The annual combination of the Canadian Championship and the Lake Skiff Sailing Association Regatta was next on the agenda on the Dominion Day weekend. Harry Jones was proclaimed Canadian champion after edging out Alex Lowenthal, another Toronto entry, by a mere ¼ point. Following Alex, only one point behind, was the eventual North American champion from Ottawa, Peter Jefferson. Although missing the big title, Alex Lowenthal salvaged some glory by handily taking the overall LSSA title, ahead of Harry Jones and Al Schoenborn (QCYC).
The Island Yacht Club regatta, scheduled for July 11, seems to be in bad standing with the weatherman these days. A severe squall struck the fleet as it was about to start, capsizing a number of boats and forcing cancellation of the race for the third time in recent years.
The fleet split between the local regatta at Port Credit Yacht Club and the inaugural Wayfarer event in Ottawa’s annual National Capital Regatta at Britannia Yacht Club on the July 18 week-end. While Alex Lowenthal, George Blanchard, Tom Johannsen and Harry Jones trailed to the capital, Mike Schoenborn beat out Jim Clelland (RCYC) and George Wilson for the yellow flag at Port Credit. Alex was the best from Toronto at Ottawa where he lost a nip’n’tuck battle with Kitchener’s Peter Bassin, king of the small lake sailors, for a second place finish.
TS&CC had a big day at Boulevard Club July 25, as George Blanchard and Harry Jones placed one-two, followed by QCYC’s Al Quantock in a fleet of 11 boats.
The August 1 Civic Holiday week-end produced another split between the annual North Bay Cruise Race and the Lake Yacht Racing Association regatta held at Queen City Yacht Club. Only six entries, all from QCYC, participated in the LYRA. Mike and Al Schoenborn tied for first place in an abbreviated two-race series, and Al Quantock took the third-place flag. The Island Yacht Club flags were also awarded on the basis of the first race which was won by Mike Schoenborn ahead of brother, Al, and Al Quantock. The rest of the fleet headed north, whence we are expecting a fleet report which will include the results of this, their main event.
Cries of “team racing” arose at the Toronto Sailing & Canoe Club regatta, August 15, as the hosts saw arch rivals Queen City Yacht Club walk off with the top three spots. Two #151’s, Al Schoenborn (alias 116) and Alex Lowenthal (the real McCoy) placed one-two and Mike Schoenborn completed the sweep by sneaking past TS&CC’s Larry Solway on the final leg.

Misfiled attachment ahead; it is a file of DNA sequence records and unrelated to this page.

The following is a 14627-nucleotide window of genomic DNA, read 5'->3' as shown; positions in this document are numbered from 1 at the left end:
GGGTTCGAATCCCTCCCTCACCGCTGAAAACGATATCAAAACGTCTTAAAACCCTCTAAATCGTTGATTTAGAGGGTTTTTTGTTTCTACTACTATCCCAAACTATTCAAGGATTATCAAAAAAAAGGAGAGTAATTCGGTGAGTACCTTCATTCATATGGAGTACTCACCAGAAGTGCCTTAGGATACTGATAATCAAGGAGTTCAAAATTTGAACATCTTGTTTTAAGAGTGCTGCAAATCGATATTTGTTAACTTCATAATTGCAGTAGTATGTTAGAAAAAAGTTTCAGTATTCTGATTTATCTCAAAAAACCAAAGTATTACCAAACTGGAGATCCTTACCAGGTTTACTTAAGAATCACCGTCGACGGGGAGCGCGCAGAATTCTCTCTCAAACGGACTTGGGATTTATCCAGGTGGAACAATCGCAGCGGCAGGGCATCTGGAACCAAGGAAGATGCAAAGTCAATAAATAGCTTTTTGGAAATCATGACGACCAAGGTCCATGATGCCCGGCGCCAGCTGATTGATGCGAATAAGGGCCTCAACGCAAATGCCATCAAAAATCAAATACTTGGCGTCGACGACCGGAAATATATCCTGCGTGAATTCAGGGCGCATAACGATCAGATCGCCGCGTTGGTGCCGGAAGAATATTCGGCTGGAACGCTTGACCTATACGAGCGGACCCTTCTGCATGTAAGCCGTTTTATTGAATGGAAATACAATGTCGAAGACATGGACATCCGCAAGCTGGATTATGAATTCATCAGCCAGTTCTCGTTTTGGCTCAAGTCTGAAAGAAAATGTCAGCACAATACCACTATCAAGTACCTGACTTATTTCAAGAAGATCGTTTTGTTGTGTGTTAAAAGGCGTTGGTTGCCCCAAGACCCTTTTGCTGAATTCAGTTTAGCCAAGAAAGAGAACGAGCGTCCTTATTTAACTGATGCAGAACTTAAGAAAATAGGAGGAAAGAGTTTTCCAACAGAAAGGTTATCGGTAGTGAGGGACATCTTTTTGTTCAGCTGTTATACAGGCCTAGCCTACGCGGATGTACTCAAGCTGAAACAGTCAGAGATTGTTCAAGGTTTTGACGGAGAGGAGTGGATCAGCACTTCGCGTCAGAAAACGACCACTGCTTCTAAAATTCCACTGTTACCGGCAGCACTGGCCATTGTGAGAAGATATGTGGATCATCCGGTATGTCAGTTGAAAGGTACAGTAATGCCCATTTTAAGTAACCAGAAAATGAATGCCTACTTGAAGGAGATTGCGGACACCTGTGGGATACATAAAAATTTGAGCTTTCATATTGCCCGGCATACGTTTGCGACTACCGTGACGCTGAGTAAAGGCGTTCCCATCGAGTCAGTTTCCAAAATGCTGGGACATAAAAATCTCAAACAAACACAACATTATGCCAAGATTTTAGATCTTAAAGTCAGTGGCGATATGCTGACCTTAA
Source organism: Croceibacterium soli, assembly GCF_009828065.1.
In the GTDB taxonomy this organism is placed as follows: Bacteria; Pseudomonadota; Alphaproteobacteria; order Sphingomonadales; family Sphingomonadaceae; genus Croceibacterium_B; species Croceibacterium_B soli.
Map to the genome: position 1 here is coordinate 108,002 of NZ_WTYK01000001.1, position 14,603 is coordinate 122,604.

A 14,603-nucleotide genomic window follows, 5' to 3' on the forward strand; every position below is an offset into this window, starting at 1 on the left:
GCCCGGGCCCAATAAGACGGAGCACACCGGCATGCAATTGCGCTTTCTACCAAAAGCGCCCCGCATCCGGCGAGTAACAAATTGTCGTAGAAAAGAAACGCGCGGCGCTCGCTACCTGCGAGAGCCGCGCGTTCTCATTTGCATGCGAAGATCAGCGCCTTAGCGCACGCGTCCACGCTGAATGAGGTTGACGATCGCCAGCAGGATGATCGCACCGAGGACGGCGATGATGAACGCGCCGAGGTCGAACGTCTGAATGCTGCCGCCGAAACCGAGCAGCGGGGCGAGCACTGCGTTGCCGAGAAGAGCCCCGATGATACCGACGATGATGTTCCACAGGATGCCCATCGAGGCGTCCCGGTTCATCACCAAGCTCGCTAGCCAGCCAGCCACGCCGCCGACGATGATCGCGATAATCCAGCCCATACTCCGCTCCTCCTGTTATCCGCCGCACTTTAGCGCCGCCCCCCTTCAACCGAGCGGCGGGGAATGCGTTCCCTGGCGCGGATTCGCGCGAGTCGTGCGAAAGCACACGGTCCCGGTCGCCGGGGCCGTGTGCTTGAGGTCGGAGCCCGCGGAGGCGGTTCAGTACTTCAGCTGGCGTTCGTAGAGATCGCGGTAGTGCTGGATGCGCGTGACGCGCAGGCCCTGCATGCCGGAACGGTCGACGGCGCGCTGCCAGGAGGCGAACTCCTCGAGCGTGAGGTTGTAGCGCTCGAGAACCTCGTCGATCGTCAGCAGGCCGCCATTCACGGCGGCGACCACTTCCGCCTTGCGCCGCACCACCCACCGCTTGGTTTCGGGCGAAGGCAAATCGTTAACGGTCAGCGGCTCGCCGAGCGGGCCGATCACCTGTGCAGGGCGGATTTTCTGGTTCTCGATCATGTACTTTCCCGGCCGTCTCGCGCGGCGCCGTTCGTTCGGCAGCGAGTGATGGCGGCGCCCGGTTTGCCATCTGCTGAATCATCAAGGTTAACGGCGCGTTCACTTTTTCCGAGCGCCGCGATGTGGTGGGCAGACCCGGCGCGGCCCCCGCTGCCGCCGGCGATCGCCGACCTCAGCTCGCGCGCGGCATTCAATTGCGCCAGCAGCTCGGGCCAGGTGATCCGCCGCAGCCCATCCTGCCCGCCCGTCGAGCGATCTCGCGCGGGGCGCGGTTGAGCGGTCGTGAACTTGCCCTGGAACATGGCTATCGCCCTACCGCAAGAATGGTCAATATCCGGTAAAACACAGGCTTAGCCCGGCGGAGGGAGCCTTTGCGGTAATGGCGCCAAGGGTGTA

In order to try to muster financial support for the new Toronto-based brigantine, Pathfinder, the Brigantine Trophy was put up for Wayfarer competition by Croce & Lofthouse with an entry fee of $3.00 in the only Canadian National Exhibition race that was not cancelled, August 29th.
Ideal conditions prevailed as Al Schoenborn sailed SNOOPY to win the trophy, shadowed closely by the red, white and blue spinnaker of Tom Johannsen’s KAREN, and the yellow and white ballooner of Peter Bassin’s PIPPA from the Conestoga Sailing Club.
The Labour Day weekend was as always the zenith of the Wayfarer racing season with the North American Championships held at the Royal Canadian Yacht Club, September 5, 6 and 7. A record 38-boat contingent, 19 from out-of-town, was smoothly and very hospitably handled by Jim Clelland, Grant Allan, Terry Gregg and Al Mallon with his Race Committee to name but a few.
A 35 m.p.h. westerly forced cancellation of Saturday’s race before Ottawa’s Peter Jefferson and his wifely crew blitzed Toronto’s longtime supremacy with three superlative Sunday races in #827, which turned out to be more than enough to win the abbreviated “best three” series with 107¼ points. After a slow start, Al Schoenborn and crew, Roy Coleman, sneaked into the runner-up spot with 105¼ points, just ¼ point ahead of George Blanchard and crew, Leo Maarse. The other two race winners were Mike Schoenborn with Richard Lye who finished fourth overall, ¾ point behind George B., and a most-times crew, Bill Quantock, son of Al Quantock of QCYC, who surprised everyone by taking the final race.